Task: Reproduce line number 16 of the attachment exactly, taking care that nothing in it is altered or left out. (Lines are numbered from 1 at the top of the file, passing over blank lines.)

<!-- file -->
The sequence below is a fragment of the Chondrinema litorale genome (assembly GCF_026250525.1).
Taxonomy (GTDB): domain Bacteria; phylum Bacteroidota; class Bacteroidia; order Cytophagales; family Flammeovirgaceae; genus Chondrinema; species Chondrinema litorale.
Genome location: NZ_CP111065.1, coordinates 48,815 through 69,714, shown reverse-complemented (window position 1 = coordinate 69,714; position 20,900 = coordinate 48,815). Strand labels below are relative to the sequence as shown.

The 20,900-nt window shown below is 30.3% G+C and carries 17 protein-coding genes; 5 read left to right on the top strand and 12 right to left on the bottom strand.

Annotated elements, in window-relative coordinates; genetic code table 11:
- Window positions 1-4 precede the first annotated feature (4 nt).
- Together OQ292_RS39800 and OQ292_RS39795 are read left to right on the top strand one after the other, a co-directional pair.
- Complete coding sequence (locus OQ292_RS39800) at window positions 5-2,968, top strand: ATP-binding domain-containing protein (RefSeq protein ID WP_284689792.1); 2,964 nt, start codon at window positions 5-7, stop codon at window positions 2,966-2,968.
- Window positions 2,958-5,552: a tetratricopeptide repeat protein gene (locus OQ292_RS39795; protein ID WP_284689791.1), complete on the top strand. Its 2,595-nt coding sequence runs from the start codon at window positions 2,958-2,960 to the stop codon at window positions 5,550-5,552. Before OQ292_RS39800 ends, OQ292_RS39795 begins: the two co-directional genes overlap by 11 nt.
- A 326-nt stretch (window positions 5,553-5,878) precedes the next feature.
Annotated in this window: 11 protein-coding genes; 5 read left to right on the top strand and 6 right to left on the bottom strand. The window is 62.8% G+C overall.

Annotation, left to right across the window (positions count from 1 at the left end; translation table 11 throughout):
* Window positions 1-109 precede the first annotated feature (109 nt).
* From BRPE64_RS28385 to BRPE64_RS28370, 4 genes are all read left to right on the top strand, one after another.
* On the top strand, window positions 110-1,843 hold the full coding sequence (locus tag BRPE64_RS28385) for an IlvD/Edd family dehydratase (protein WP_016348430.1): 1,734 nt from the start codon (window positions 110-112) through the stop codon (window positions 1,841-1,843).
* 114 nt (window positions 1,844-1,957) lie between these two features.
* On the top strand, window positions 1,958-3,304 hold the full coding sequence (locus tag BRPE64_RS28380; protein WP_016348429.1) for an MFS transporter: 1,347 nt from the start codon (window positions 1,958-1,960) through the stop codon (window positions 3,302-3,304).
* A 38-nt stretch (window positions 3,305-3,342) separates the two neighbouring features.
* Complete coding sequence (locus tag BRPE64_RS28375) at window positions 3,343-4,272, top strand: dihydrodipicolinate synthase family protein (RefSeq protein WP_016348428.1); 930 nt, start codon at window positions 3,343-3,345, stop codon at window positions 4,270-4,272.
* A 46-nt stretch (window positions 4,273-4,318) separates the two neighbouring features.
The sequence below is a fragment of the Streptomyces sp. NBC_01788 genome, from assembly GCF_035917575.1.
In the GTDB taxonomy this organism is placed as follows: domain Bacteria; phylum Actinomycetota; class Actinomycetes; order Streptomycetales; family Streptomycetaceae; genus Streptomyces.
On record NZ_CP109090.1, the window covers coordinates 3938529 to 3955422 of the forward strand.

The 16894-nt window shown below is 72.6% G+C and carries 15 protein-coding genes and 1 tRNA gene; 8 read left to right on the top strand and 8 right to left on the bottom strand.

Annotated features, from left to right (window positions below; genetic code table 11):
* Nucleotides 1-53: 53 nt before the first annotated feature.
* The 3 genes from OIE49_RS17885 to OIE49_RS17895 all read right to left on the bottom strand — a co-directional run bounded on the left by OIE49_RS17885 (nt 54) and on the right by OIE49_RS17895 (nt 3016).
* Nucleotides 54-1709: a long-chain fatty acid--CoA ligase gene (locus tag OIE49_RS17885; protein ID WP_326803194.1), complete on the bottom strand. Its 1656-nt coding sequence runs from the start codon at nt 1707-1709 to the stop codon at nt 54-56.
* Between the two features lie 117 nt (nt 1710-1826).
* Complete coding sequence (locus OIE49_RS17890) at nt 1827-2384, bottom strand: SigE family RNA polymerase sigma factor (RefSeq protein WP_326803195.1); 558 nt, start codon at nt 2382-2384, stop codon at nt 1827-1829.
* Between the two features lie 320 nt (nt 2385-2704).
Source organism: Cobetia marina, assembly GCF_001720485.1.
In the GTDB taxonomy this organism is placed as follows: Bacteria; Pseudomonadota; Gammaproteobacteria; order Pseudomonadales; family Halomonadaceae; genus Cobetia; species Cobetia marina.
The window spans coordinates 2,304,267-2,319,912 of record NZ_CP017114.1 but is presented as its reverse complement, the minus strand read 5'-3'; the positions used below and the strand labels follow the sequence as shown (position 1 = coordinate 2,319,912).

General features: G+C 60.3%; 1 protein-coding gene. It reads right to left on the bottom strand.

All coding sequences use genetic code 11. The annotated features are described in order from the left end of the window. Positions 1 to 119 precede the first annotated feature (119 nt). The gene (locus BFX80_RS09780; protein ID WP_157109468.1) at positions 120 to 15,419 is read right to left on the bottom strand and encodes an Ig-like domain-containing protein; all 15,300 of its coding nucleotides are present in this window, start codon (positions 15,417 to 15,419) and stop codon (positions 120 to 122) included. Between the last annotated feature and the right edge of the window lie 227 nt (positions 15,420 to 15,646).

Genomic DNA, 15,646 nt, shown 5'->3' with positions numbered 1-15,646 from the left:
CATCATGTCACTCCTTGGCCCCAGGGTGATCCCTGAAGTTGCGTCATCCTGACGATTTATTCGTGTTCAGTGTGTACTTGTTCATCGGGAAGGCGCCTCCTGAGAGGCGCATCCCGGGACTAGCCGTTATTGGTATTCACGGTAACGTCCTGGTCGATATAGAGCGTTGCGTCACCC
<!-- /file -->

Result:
* 114 nt (window positions 1,844-1,957) lie between these two features.